Importance of Diegetic and Non-Diegetic Sounds in Film

The complexity within films arises from three basic elements of sound known as music, speech, and sound effects. These elements are commonly referred to as diegetic and non-diegetic sounds in the film which are dubbed to be the relation of sounds in a fictional world. The internal sounds of the film are known as diegetic sounds, for example the car radio within a movie in which the characters can hear. Diegetic sounds are often thought to be realistic, such as fight scenes in a movie when the character as well as the viewers can interpret the different sounds. The external sounds are more commonly known as non-diegetic sounds, for example a narrator telling the story. These types of sounds help explain the important message found within the movie and reinforce the plot.

The aspects of sound and music play an important role in the plot of a story, whether it helps create suspense or an emotional impact for the viewers. Sound may differentiate a thriller movie from a drama movie, such as that found in Jurassic Park and One Week. Within the two films we can see how these sounds produce a much more diverse plot. The investigation and emphasis of diegetic and non-diegetic sounds within the movies from Michael McGowan’s One Week and Steven Spielberg’s Jurassic Park shows their importance in the contribution to the plot.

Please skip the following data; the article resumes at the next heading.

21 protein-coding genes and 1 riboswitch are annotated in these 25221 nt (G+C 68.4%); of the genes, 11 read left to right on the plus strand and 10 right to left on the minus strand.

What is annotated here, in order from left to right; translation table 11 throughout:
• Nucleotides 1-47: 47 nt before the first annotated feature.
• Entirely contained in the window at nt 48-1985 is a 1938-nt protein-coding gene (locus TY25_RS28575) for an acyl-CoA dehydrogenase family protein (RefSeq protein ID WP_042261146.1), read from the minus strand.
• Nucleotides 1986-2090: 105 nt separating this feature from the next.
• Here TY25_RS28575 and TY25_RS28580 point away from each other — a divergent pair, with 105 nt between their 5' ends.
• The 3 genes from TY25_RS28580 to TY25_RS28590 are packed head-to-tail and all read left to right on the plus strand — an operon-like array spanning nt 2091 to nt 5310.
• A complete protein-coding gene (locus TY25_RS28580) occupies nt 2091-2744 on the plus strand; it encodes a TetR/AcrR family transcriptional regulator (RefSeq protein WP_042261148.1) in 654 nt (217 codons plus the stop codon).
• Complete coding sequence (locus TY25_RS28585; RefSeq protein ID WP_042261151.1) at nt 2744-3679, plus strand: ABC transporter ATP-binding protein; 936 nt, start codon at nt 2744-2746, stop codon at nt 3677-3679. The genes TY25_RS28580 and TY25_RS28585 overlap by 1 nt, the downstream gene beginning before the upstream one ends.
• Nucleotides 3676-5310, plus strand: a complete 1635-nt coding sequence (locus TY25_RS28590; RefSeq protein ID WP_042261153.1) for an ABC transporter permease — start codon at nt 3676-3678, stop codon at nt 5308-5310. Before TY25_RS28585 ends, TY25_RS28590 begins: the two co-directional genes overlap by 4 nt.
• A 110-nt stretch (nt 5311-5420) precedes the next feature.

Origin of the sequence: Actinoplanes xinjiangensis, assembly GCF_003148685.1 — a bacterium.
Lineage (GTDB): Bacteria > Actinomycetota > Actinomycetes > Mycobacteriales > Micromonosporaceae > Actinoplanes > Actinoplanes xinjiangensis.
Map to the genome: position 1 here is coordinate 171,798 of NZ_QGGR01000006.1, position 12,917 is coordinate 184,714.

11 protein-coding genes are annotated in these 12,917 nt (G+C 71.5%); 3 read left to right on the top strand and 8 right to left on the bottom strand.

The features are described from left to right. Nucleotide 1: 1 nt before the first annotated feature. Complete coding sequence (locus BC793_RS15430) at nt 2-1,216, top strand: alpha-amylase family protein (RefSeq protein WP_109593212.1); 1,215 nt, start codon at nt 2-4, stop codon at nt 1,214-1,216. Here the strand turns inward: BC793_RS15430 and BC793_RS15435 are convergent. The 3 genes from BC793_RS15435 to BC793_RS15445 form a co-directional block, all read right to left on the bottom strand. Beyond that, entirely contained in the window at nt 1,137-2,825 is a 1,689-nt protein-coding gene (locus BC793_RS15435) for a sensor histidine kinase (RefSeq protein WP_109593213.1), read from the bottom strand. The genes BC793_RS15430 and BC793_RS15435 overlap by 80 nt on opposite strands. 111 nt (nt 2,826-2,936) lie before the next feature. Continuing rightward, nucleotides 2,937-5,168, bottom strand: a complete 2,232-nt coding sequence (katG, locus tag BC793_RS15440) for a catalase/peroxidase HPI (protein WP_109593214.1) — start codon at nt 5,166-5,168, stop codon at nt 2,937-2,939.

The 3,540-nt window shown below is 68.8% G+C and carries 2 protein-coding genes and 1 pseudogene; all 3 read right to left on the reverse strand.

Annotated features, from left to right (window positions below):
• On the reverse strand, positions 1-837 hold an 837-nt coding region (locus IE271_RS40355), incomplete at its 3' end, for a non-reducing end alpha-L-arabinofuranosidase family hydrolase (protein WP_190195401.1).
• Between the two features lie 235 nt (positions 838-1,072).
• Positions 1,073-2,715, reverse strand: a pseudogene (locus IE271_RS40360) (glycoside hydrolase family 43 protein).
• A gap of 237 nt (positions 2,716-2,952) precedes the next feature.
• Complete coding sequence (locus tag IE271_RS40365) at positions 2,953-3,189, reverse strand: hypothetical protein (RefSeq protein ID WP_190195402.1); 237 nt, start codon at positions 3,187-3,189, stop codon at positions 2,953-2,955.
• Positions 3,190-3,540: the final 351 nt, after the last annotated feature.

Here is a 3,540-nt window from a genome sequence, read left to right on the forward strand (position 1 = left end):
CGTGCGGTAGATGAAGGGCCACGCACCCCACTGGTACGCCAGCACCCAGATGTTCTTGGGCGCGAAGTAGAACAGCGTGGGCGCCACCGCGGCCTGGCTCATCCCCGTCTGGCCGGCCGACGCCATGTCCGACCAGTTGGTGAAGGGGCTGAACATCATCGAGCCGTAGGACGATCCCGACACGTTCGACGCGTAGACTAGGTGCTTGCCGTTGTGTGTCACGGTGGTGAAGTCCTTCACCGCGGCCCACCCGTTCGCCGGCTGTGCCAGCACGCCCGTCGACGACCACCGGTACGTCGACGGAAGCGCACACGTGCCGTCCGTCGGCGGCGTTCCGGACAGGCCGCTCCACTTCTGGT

In the movie One Week, non-diegetic sounds contribute the most to create the mood and atmosphere throughout the movie. A narrator is used at the most significant scenes in the movie, such as at the introduction when he states, “What would you do if you only had one day, or one week, or one month to live?” This expresses the initial atmosphere in the movie as we know that Ben Tyler (Joshua Jackson) is diagnosed with cancer; this foreshadows what the entire plot is like throughout the story. Along with the treacherous news, the narrator also provides us with some beneficial outlooks for Ben, such as he won’t have to mark six classes worth of English papers.